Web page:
HOLOCAUST MEMORIAL DAY
27 JANUARY 2013
Dr. Mary Stewart
On the 68th anniversary of the liberation of Auschwitz-Birkenau
We know all about the Holocaust, don’t we? Last year Auschwitz had nearly 1.5 million visitors, ten times more than a decade ago - it has become, to quote a recent German film, a place ‘for tourists to come’. But the more we really learn, the more we may find, like the philosopher Theodor Adorno, that language itself fails us in the face of such horror. In any case the victims’ stories are not really ours to tell: watch BBC1 at 10.25 tonight if you want to hear the almost unbearable truth directly from a survivor. But silence isn’t really an option either, given the existence of Holocaust deniers like David Irving, so if we want to do more than, as one writer put it, ‘leave the Holocaust hanging like a picture on the wall’, we have to seek some approach, so - with great trepidation and no promise of metaphysical insights - I am starting as concretely as possible, with a question: what has all this really to do with us? and with a building, the Jewish Museum in Berlin.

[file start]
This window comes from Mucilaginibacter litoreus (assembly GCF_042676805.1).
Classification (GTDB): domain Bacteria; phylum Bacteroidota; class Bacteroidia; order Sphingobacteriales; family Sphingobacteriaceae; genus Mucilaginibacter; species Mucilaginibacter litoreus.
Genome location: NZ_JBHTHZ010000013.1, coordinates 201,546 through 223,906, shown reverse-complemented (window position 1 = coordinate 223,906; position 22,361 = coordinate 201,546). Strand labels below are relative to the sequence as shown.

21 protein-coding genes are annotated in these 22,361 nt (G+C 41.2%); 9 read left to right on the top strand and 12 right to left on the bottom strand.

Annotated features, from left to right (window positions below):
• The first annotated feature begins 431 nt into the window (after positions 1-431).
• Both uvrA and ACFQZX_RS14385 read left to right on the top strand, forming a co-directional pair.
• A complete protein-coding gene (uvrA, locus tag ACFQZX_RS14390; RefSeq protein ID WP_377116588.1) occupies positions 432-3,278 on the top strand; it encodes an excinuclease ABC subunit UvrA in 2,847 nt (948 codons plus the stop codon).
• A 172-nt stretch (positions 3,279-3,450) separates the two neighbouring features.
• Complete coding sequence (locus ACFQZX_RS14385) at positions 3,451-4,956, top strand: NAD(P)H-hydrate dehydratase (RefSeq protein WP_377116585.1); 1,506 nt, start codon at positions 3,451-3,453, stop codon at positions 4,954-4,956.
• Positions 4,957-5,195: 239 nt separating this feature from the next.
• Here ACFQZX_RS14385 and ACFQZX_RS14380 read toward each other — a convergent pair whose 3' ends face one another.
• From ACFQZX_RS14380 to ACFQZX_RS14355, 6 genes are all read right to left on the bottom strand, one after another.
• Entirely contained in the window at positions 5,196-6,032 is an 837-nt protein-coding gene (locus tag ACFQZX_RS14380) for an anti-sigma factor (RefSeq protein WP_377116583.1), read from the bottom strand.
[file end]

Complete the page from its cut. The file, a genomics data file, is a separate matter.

You will find there are actually two buildings side by side, one in harmonious neo-classical style dating from the 1730s and which once housed the Royal Judiciary of Brandenburg, the other lacking all harmony, shaped like a broken star and unmistakeably conceived by the architect Daniel Libeskind. What greater disjunction could there be between the two ages these adjacent buildings represent? The age of Enlightenment with its rationalist order, set against an era of profound dislocation: together they clearly offer a symbolic representation of the terrible rupture in European culture wrought by the Holocaust. Yet the buildings are not in fact separate: you enter the museum through the neo-classical building, and pass - underground - into the new section, where three corridors face you. At the end of the first one you open a heavy door that slams behind you, leaving you in an immensely high, silent, cold chamber lit only by a tiny slit at the top. This is the path of the Holocaust into imprisonment, death and obliteration. When you emerge to pursue the second corridor, you are led out-of-doors into a garden full of crazily tilting columns and undulating paving, making you feel queasy and seasick as you try to walk about: this is the path of uprooting and exile. Then finally the third, wider corridor leads you into the museum proper, which documents the Jewish life in Berlin over the centuries: this is the path of survival, though still not an easy one as the building again makes you aware, with its unexpected changes of direction and jagged windows. These are then the three infinitely painful paths that faced 20c. European Jews. Some find the symbolism simplistically overt, even absurd in seeming to suggest visitors can share in the experience of those caught up in the Holocaust. But I think that is to view it wrongly. These brief imaginative immersions vividly remind us of what victims faced, but each also forces us onwards - physically in space, and mentally too - into the main museum and into understanding not only the story of persecution, inescapable though that is, but also just what was at stake in the collective ‘Holocaust’. The most shocking thing we encounter is in fact the story of how fully integrated many Jews were. Many great names of German, indeed European culture are documented there – the philosopher Moses Mendelssohn, Felix Mendelssohn, Albert Einstein – but there are also middle-class interiors from Jewish homes, showing alongside precious books or sacred objects something as touching and surprising as a Christmas tree. Jews were part of normal German life and culture, if not of all its institutions: the Holocaust was directed not against strangers, but against neighbours, against the very heart of the country’s intellectual life. This is why the symbolism of the two disparate yet ultimately linked buildings is so important and potent: the apparent caesura in modern European history – between rationalism and alien savagery - was not a caesura at all but a home product, a culture turning on the best in itself.